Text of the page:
Gradually, educators and policymakers are waking up to the reality of adolescent literacy (e.g., Berman, 2005; Biancarosa & Snow, 2004; Kamil, 2003; Moore, Bean, Birdyshaw, & Rycik, 1999); however, even with a good start, our kids won’t be able to read and write well enough to succeed without more attention to reading instruction in the middle schools and high schools. What should this improved instructional effort look like? Given the success of the primary grade reforms, it might seem wise simply to extend Reading First-style improvements up through the grades. And that might be a good idea, depending on what exactly is extended.

Amount of Explicit Instruction

One of the most striking changes of the decade has been the increase in the amount and explicitness of reading instruction available to primary grade children. These increases are very similar to those that occurred in math instruction during the 1990s—when math achievement rose markedly in the U.S. Research shows that time spent engaged with teaching matters (Fisher & Berliner, 1985); yet, the amount of reading instruction available to older students has often been left to chance.

Reading First (RF) requires a minimum of 90 minutes of reading instruction per day for young readers; studies indicate this is leading to a big instructional advantage for these kids (Moss, Jacob, Boulay, Horst, & Poulos, 2006). However, the picture is very different in most middle schools and high schools. At these levels, only the least skilled readers usually get much explicit reading instruction. Moreover, the ACT study reveals that many adolescents don’t even get sufficient opportunities to read science, literature, or mathematics. Schools need to make a serious effort to ensure that students are required to read demanding, disciplinary texts, but in order to make this work, schools will also have to require greater amounts of reading instruction for all students—to teach them how to handle the special demands of texts drawn from unique disciplines. We have been studying these demands as part of a Carnegie project in which teams of disciplinary experts, teacher educators, and high school teachers are examining expert literacy practices in chemistry, mathematics, and history. We have found that the approach to literacy—understanding how a text is structured, what counts as important information, what information is open to critique, and so on—differs depending on the discipline (Hynd-Shanahan & Shanahan, in press).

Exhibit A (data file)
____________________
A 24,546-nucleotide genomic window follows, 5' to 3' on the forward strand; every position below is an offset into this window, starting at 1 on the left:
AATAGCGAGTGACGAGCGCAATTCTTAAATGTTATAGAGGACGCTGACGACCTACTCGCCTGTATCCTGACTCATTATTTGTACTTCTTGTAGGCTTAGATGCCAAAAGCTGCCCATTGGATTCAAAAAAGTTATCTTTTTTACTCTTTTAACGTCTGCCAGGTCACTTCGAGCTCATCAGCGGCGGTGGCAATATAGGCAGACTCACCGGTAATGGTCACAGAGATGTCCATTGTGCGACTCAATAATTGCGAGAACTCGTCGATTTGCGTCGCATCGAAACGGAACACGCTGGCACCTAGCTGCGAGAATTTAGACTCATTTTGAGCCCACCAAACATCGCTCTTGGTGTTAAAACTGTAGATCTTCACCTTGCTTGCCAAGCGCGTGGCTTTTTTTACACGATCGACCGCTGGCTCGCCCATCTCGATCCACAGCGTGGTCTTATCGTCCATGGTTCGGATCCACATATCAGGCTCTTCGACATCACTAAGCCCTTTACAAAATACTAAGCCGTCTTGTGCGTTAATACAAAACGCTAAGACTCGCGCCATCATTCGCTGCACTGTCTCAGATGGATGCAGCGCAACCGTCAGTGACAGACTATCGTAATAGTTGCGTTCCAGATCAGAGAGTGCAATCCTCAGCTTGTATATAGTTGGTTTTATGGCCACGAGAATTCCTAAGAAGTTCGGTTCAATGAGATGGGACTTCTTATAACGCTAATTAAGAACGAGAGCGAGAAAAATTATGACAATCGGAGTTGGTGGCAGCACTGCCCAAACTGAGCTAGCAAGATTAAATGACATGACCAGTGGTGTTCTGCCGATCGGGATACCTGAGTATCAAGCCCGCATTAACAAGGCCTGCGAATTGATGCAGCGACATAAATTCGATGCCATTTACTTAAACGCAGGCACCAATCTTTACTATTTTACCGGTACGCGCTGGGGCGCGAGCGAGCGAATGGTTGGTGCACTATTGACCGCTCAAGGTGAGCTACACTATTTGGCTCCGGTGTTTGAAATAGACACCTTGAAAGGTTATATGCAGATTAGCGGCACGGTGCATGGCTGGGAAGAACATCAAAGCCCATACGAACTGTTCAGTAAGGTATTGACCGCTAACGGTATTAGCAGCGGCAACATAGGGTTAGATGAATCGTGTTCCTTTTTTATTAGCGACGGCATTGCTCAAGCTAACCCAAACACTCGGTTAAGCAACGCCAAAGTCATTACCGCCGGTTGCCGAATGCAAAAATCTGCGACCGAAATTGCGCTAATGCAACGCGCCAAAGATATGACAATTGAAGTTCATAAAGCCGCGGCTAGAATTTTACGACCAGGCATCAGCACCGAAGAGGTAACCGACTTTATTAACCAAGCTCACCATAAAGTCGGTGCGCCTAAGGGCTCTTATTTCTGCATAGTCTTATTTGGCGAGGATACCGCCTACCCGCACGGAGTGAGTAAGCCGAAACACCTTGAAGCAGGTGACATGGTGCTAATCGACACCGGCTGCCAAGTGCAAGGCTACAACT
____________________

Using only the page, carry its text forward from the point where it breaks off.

This means that providing the experiences and instruction that adolescent students need is complicated—it requires knowledge of the kind of specialized literacy demands that are characteristic of disciplinary texts. It also requires time—no one teacher has enough time to provide all of this. Some schools have tried double-block English periods to increase time availability, but in most cases this has just doubled the amount of English instruction without a commensurate change in the teaching of reading. Even if it did increase reading instruction, it is unlikely that this method would be adequate since few English teachers are prepared to help kids to successfully read technical materials drawn from science or math.    

Curriculum Reform

An essential ingredient of success in the primary grade reading reforms has been a strong focus on a more specific, rigorous, and complete reading curriculum. States have adopted more specific learning standards for phonemic awareness, phonics, oral reading fluency, reading comprehension, and vocabulary, based upon reviews of the research that show that enhanced teaching of these areas leads to greater learning overall (NICHD, 2000). Commercial instructional programs have begun emphasizing these elements too, as have district and state professional development initiatives.